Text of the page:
KUSA – In the wake of the terrorist attacks in Paris, former secretary of State Hillary Clinton was forced Saturday to defend her record in the Obama administration and as an original supporter of the Iraq War.
Standing between her two opponents for the Democratic presidential nomination during the party’s second debate, Clinton said the United States is not responsible for the latest spate of terrorist attacks but must “bring people together” to defeat the Islamic State.
All three candidates — Clinton, Sen. Bernie Sanders of Vermont and former Maryland governor Martin O’Malley — stressed the need to take the fight to Islamic jihadists in a rallying cry that made them sound more like the larger number of Republicans vying for the White House.
“It cannot be contained. It must be defeated,” Clinton said of the terrorist threat. She promised to outline a plan to work with European and Middle East allies against “the scourge of terrorism” because “all the other issues we want to deal with depend on our being secure and strong.”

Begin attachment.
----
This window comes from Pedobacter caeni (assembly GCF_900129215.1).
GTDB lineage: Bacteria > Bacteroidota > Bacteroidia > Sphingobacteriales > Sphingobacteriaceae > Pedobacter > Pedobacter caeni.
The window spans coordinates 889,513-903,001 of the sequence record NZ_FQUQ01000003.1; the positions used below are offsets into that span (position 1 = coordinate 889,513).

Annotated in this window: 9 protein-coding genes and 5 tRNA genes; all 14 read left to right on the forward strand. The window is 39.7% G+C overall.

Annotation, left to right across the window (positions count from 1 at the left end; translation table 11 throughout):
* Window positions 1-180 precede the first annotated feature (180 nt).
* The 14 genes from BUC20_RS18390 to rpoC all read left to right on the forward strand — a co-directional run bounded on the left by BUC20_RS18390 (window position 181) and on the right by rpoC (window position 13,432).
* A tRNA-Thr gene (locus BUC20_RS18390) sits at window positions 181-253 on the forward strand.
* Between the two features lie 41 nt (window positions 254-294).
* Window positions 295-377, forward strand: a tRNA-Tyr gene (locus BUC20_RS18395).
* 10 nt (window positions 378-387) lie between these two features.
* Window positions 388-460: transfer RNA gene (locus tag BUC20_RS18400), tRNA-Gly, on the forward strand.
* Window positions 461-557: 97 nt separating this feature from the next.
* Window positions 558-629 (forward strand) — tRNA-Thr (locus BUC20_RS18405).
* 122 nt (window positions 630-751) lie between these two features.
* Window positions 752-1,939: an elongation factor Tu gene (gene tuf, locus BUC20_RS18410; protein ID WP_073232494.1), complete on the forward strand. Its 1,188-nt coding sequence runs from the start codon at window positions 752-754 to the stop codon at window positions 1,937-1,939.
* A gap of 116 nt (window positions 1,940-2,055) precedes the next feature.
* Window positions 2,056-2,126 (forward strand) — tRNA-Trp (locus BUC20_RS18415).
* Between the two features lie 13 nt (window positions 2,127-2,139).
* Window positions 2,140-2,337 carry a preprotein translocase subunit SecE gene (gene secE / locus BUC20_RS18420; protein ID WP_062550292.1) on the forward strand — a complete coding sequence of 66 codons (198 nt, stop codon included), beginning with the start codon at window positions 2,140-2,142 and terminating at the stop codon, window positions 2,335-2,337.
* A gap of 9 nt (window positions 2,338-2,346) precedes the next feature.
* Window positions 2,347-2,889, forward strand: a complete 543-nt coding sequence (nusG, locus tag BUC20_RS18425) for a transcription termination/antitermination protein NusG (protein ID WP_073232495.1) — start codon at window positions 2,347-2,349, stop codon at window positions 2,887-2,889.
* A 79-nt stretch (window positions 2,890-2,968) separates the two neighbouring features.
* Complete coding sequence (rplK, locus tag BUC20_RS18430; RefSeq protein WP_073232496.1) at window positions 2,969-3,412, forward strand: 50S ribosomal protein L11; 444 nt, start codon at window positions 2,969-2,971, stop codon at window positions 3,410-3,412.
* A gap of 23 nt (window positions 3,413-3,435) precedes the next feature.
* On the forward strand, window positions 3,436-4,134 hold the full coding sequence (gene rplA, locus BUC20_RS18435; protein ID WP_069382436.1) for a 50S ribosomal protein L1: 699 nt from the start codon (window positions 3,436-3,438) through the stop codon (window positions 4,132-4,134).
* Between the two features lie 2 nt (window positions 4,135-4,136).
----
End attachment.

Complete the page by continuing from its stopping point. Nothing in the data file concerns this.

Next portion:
At the same time, Clinton said, “I don’t think we’re at war with Islam. I don’t think we’re at war with all Muslims. I think we’re at war with jihadists.”
The Paris attacks dominated the early part of the Democratic debate in Iowa, where voters will kick off the 2016 voting in February.
Although Sanders and O’Malley have taken stands more dovish than Clinton in the past, they jumped at the opportunity to point out her support for President Obama’s cautious approach in Syria and elsewhere, as well as her 2003 vote for the war in Iraq.
“The disastrous invasion of Iraq … has unraveled the region completely and led to the rise of al-Qaeda and ISIS,” Sanders said. “The invasion of Iraq led to the massive instability we are seeing right now.”
But like Clinton, Sanders said the United States can’t dominate the battle. Middle East allies, he said. “are going to have to get their hands dirty, their boots on the ground. They’re going to have to take on ISIS.”
O’Malley said the growth of terrorism since the Sept. 11 attacks has been caused by a lack of “human intelligence” on the ground. As a result, he said, Afghanistan, Iraq,Libya and Syria are all “a mess.”
While the Paris attacks dominated the first part of the debate, the candidates also quarreled over wages and Wall Street, immigration and education, health care, guns and race.
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